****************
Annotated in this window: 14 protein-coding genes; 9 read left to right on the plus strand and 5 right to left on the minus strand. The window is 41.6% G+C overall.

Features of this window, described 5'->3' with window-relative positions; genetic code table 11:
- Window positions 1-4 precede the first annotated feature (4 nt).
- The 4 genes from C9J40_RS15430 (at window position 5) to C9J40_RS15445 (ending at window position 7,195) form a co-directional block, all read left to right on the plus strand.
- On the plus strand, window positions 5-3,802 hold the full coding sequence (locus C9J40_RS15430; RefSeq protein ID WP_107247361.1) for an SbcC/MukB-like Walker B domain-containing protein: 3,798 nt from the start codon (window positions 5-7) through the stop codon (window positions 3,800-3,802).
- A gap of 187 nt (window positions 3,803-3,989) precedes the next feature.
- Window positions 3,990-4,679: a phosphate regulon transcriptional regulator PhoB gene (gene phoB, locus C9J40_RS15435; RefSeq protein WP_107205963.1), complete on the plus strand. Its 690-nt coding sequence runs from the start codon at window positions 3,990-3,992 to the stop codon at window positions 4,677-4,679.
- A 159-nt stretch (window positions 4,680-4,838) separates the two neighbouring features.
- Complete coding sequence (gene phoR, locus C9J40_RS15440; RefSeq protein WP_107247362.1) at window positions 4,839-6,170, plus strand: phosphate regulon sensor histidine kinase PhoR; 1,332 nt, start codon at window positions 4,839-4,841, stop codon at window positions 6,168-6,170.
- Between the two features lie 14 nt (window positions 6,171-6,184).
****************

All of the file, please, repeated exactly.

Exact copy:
Annotated in this window: 14 protein-coding genes; 9 read left to right on the plus strand and 5 right to left on the minus strand. The window is 41.6% G+C overall.

Features of this window, described 5'->3' with window-relative positions; genetic code table 11:
- Window positions 1-4 precede the first annotated feature (4 nt).
- The 4 genes from C9J40_RS15430 (at window position 5) to C9J40_RS15445 (ending at window position 7,195) form a co-directional block, all read left to right on the plus strand.
- On the plus strand, window positions 5-3,802 hold the full coding sequence (locus C9J40_RS15430; RefSeq protein ID WP_107247361.1) for an SbcC/MukB-like Walker B domain-containing protein: 3,798 nt from the start codon (window positions 5-7) through the stop codon (window positions 3,800-3,802).
- A gap of 187 nt (window positions 3,803-3,989) precedes the next feature.
- Window positions 3,990-4,679: a phosphate regulon transcriptional regulator PhoB gene (gene phoB, locus C9J40_RS15435; RefSeq protein WP_107205963.1), complete on the plus strand. Its 690-nt coding sequence runs from the start codon at window positions 3,990-3,992 to the stop codon at window positions 4,677-4,679.
- A 159-nt stretch (window positions 4,680-4,838) separates the two neighbouring features.
- Complete coding sequence (gene phoR, locus C9J40_RS15440; RefSeq protein WP_107247362.1) at window positions 4,839-6,170, plus strand: phosphate regulon sensor histidine kinase PhoR; 1,332 nt, start codon at window positions 4,839-4,841, stop codon at window positions 6,168-6,170.
- Between the two features lie 14 nt (window positions 6,171-6,184).